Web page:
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At the Foot of the Mountain

Updated: Jun 27, 2020


| This is the 344th story of Our Life Logs |


I grew up on a small Caribbean Island in the 1990s where I loved to play sports and solve math problems. I always looked up to my dad who was a successful accountant and I dreamed of following in his footsteps. Though, as I began my journey to high school, I found myself straying from the path I’d planned to follow. I couldn’t focus in school and started flunking my classes. Then, I started hanging out with the wrong crowd, which is where I met Sammy.

I had dated a few guys in high school but always felt like they weren’t what I was searching for. Then, I developed romantic feelings for one of my new friends, a girl named Sammy. I had never had feelings towards the same sex before, and I was still attracted to men, but with Sammy…I felt right. In the secret moments we had together, she was gentle and kind. She gave me the confidence to share the pieces of myself that I had never shared before. I was in love.

However, my classmates didn’t think I was meant to feel this way. In my country, having feelings for the same sex was frowned upon and would get you banished or even killed. Most people would rather leave an LGBTQ person on the streets and refuse affiliation with them than ever accept who they are. My classmates called me disgusting and alienated me from certain female students. They would gossip about me and laugh at my expense. Once, I overheard a girl whisper that I didn’t deserve to live.

What’s worse is that I had no one in my corner. Even Sammy, the girl I felt an emotional connection with, turned out to be a bully too. In front of our classmates, she blamed me, saying that I was the one who flirted with her, that I had tried to coerce her into doing horrible things.

I knew this wasn’t true, as I had witnessed Sammy’s affection towards me, but I didn’t know how to say it. And, honestly, a part of me believed them.

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When rumors about me became more explicit, the teachers determined to set me straight. They told me that I was a disappointment and deserved nothing good in life. As punishment, I was ordered to clean the offices and stack the books in the library.

Still, I was segregated to “protect the other students,” and I eventually became a loner. Everyone blamed me for “corrupting” Sammy to the point that the school called my parents about the circulating rumors. Therapy was suggested. My parents were ashamed and wanted to send me away.

These problems at school changed how my parents treated me. Nothing I did became good enough. I was forced to do all the house chores, even the ones assigned to my siblings. I was unable to retaliate because then I would be told I need psychiatric or religious help.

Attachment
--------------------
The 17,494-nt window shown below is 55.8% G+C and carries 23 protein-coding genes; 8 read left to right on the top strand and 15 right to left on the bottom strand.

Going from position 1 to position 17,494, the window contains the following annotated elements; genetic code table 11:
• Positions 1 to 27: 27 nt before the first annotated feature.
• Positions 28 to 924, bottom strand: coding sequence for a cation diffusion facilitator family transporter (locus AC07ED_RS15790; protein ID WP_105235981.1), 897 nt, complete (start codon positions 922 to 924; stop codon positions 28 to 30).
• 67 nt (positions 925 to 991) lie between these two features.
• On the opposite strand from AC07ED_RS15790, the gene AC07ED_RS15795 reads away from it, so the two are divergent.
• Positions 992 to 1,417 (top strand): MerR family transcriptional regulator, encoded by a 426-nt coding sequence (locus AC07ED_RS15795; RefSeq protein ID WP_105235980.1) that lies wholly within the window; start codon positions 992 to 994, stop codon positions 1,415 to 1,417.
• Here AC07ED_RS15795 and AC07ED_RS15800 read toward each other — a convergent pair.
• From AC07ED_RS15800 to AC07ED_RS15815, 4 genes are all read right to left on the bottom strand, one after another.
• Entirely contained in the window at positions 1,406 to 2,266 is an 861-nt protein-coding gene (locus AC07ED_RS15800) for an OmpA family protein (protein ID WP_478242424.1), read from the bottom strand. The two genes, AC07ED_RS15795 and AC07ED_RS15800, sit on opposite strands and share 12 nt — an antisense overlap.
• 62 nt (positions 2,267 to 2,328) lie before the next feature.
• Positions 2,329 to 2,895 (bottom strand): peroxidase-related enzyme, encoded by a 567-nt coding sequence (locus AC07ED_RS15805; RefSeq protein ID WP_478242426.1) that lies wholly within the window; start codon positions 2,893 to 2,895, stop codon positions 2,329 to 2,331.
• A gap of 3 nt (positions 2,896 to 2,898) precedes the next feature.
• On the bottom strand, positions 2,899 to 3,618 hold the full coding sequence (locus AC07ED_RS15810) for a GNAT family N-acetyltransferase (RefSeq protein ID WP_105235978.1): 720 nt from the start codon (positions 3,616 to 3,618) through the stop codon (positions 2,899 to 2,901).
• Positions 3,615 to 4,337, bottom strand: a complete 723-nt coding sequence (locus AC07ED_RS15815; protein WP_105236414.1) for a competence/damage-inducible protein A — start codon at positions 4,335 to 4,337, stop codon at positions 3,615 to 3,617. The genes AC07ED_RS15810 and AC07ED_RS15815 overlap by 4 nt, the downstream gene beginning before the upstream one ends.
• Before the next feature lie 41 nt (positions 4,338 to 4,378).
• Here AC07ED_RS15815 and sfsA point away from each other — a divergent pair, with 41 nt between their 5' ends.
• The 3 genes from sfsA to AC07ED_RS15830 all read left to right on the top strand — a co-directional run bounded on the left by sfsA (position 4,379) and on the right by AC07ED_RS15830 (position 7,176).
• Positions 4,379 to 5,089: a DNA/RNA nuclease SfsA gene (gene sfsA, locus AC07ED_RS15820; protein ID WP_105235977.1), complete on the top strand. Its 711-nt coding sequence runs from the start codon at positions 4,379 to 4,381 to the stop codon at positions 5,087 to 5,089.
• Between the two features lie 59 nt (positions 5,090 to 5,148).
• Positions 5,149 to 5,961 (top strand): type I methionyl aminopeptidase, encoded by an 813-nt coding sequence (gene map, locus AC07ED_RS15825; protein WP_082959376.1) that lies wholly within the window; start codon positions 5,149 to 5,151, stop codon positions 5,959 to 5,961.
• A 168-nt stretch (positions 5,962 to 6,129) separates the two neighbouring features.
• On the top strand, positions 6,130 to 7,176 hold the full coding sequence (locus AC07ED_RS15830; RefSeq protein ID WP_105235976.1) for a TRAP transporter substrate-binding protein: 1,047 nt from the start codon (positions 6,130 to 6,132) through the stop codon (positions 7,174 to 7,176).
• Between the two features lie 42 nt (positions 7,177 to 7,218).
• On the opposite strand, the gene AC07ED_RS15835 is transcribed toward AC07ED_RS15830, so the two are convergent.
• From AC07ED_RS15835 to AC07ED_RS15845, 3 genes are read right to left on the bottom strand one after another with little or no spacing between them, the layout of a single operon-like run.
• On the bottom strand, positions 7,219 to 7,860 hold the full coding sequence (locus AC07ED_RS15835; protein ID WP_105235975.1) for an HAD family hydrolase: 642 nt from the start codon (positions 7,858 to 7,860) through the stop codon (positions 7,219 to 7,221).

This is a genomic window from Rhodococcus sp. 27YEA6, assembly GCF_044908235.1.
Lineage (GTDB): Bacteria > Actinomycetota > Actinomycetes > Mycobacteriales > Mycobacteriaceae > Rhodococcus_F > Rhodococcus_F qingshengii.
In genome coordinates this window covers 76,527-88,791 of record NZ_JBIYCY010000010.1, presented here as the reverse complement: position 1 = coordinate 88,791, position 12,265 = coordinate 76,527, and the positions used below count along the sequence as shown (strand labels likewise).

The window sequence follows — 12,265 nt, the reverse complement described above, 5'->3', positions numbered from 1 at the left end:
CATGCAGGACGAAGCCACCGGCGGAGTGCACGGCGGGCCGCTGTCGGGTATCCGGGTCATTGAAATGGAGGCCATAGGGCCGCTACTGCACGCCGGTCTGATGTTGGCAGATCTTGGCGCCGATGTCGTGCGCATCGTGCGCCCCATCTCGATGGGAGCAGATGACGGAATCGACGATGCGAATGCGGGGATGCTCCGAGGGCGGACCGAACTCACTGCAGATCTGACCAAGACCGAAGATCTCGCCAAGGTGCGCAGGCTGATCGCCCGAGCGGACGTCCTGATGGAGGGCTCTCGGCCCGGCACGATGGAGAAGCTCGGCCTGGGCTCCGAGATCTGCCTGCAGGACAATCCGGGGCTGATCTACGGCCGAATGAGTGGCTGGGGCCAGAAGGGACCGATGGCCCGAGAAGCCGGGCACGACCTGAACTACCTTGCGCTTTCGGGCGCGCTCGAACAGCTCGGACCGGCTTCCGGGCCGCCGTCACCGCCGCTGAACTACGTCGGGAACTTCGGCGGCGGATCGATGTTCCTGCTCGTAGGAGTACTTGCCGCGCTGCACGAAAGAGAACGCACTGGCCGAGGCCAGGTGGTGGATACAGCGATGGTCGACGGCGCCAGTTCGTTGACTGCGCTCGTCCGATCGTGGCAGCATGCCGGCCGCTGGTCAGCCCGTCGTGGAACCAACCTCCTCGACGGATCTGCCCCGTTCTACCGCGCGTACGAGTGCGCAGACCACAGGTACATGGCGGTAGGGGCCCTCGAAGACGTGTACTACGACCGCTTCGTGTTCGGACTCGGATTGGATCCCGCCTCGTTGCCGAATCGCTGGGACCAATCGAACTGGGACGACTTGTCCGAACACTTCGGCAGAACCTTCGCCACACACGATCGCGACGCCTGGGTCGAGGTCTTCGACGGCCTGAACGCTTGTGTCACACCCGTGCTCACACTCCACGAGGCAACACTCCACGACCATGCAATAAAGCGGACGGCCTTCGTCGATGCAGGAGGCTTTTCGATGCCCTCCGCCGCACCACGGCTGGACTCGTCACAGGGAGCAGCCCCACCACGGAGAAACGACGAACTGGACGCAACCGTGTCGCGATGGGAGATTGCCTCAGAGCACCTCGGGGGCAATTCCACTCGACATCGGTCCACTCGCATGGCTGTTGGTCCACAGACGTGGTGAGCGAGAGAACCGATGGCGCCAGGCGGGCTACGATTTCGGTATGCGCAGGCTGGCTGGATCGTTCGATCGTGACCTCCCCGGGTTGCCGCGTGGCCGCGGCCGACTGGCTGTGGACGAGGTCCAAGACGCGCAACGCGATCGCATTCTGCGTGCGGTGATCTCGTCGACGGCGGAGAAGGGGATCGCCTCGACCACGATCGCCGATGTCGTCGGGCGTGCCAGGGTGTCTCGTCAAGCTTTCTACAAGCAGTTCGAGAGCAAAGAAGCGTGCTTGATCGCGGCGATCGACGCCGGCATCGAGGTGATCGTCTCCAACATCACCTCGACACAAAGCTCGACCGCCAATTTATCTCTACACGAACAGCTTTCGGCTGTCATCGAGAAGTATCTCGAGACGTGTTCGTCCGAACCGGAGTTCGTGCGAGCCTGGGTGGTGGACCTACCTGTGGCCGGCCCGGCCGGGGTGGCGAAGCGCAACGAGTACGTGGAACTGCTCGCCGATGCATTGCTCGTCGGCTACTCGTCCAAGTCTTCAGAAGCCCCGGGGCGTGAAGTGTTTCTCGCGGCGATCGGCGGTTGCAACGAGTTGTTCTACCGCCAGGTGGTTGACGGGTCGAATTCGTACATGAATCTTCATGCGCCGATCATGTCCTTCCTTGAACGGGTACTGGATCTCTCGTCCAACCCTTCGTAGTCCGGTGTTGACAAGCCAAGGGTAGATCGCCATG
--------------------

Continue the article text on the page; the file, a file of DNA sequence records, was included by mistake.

I felt like I had hit rock bottom with no way of seeing the blue in the sky ever again. I had no support and every day just felt like my body aimlessly floating through the hoops of my life with nothing to ground me.

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After graduating from high school, I felt like the suffocating was finally over. I started university, fulfilling my accounting dream, and became best friends with a girl named Dani. We became friends in September and by the beginning of November, I was falling for her. Her wittiness, intelligence, and love for animals were just the tip of the iceberg of the many alluring qualities that I fell for. Her kindness and love for other people was a beam of light that came powering through her.

I almost told Dani that I loved her in 2011, but I couldn’t get the words out. I panicked. I had been shamed before, and I expected to be shamed again. I believed others when they said that I was a bad person and I couldn’t bear to drag Dani into my darkness. Looking back on everything now…I wasn’t solving anything. Instead of letting myself be loved by a beautiful person, I wrestled with the lies I had come to believe.

I ended up meeting a new girl and tried to forget about Dani. We were together for a year, but it ended badly. During that year, Dani always seemed angry with me and I couldn’t figure out why. Then, she confessed that she had feelings for me, and it all made sense. Unfortunately, when she told me, I was beyond wrecked and in a habit of drinking heavily every day.

I kept insisting that she should date other people because I knew I could never be enough for her. I pushed her away. I would tell her to leave me alone and ignore her calls unless I needed something. I took advantage of her wonderful nature because I thought it would be easier if she hated me.